US President Barack Obama’s new strategy on Afghanistan and Pakistan is the lead story in many of today’s newspapers, including in Spanish daily El Mundo. Obama declared that the United States must "disrupt, defeat and dismantle" the al Qaeda terrorist organization and the Taliban in Afghanistan and Pakistan. Announcing plans for an increased American troop presence in Afghanistan, Obama also said that it's important for the American people to understand that Pakistan "needs our help" in going after terrorists and that Osama Bin Laden was still “preparing attacks against the United States”.
At the same press conference in Washington, Obama said he wanted to talk to moderate Taliban. The Arabic-language daily Al-Sharq Al-Awsat, which is published in the United Kingdom, asks one vital question: What is a moderate Taliban? Seemingly, this might be a difficult question to answer. After all, according to this newspaper, the Taliban are an organization with almost no contact with the international community. Al-Sharq Al-Awsat says accepting dialogue in the first place would already be a sign of moderation. It goes on to cite names of people who might well be classed as “moderate Taliban”. They refer to a student at Yale in the United States. He has declared he would oppose al Qaida and Bin Laden. This, according to the Arabic daily, could be one example of a possible port of call for the US President.
The Independent (United Kingdom)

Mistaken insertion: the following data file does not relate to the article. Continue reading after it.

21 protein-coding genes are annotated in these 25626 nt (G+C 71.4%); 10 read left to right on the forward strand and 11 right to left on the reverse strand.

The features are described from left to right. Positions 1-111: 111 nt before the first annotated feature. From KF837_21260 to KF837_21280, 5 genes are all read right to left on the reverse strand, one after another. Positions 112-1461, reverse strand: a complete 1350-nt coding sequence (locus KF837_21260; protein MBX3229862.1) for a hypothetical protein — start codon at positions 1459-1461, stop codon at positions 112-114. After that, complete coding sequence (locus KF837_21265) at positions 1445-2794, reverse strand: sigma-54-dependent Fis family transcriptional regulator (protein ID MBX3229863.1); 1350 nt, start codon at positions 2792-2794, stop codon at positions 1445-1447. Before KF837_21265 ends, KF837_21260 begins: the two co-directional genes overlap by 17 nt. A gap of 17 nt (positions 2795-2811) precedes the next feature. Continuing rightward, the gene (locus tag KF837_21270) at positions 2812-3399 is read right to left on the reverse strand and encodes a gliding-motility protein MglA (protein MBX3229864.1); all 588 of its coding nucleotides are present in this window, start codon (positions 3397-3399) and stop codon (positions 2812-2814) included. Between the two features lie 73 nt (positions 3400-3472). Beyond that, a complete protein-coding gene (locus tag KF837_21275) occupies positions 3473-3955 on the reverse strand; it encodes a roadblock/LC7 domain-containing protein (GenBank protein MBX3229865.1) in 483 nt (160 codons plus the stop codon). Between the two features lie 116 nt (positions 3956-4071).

"Police identify 200 children as potential terrorists"
The British left-leaning daily The Independent has a front page and title to catch the reader’s attention. In its lead article, it claims “two hundred schoolchildren in Britain have been identified as potential terrorists”. This is as part of a police scheme that wants to spot teenagers as young as 13 who might be “vulnerable” to Islamic radicalization. For its exclusive, crime correspondent Mark Hughes talked to Britain’s most senior officer in charge of terror prevention. He describes a programme that asks “teachers, parents, and other community figures to look for signs of extreme views or susceptibility to being groomed by radicalisers”. This new tactic, run by the Association of Chief Police Officers, may have the 7 July 2005 bombings in London as its starting point. One of the bombers was considered a model student, but in his exercise book he had written notes praising al Qaida. This, say the police, might be the time and place to find a “potential terrorist”.
"Souriez, vous êtes tracés"
"Smile, you’re being tracked"
In its Saturday edition, French left-wing daily Libération claims it knows who the new Big Brothers are. According to Libération, they are called Google, YouTube and Facebook. The newspaper’s journalist describes his typical day and tries to count the times he is filmed or his movements are registered, for example upon entering the Paris metro system. The average Londoner might be surprised by this outcry. After all, in the capital of CCTV, he or she is secretly photographed an average of 425 times a day. In its editorial, Libération says we should fight to maintain our liberties and not leave any traces.
The Times of India (India)
“Switch off lights tonight”
Earth Hour is asking people to switch off their lights between 8:30 and 9:30 tonight in every time zone worldwide to express concern over global warming. The movement began in Sydney in 2007, when up to 2 million people followed the call to switch off during one hour. The Times of India is an enthusiastic fan of the idea. The newspaper asks its readers to switch off any unnecessary lights and instead suggests a candlelight dinner, meeting friends, taking a walk or playing games.